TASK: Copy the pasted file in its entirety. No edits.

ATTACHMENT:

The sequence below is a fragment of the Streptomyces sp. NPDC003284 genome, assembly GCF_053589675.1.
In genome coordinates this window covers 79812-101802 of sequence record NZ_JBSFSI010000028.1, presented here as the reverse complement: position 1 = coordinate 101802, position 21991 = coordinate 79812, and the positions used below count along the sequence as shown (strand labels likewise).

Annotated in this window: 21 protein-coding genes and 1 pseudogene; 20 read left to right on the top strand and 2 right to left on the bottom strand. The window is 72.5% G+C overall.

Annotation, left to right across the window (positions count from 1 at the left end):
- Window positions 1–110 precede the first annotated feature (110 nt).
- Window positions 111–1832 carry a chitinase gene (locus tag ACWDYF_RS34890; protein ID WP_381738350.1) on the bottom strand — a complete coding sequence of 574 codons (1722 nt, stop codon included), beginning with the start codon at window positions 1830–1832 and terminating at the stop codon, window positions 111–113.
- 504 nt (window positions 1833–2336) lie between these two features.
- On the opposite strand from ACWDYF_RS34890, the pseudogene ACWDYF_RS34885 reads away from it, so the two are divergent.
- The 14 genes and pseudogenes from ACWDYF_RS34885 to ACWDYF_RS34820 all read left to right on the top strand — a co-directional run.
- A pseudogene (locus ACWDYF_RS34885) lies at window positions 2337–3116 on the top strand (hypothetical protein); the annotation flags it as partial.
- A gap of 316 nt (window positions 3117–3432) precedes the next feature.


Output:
The sequence below is a fragment of the Streptomyces sp. NPDC003284 genome, assembly GCF_053589675.1.
In genome coordinates this window covers 79812-101802 of sequence record NZ_JBSFSI010000028.1, presented here as the reverse complement: position 1 = coordinate 101802, position 21991 = coordinate 79812, and the positions used below count along the sequence as shown (strand labels likewise).

Annotated in this window: 21 protein-coding genes and 1 pseudogene; 20 read left to right on the top strand and 2 right to left on the bottom strand. The window is 72.5% G+C overall.

Annotation, left to right across the window (positions count from 1 at the left end):
- Window positions 1–110 precede the first annotated feature (110 nt).
- Window positions 111–1832 carry a chitinase gene (locus tag ACWDYF_RS34890; protein ID WP_381738350.1) on the bottom strand — a complete coding sequence of 574 codons (1722 nt, stop codon included), beginning with the start codon at window positions 1830–1832 and terminating at the stop codon, window positions 111–113.
- 504 nt (window positions 1833–2336) lie between these two features.
- On the opposite strand from ACWDYF_RS34890, the pseudogene ACWDYF_RS34885 reads away from it, so the two are divergent.
- The 14 genes and pseudogenes from ACWDYF_RS34885 to ACWDYF_RS34820 all read left to right on the top strand — a co-directional run.
- A pseudogene (locus ACWDYF_RS34885) lies at window positions 2337–3116 on the top strand (hypothetical protein); the annotation flags it as partial.
- A gap of 316 nt (window positions 3117–3432) precedes the next feature.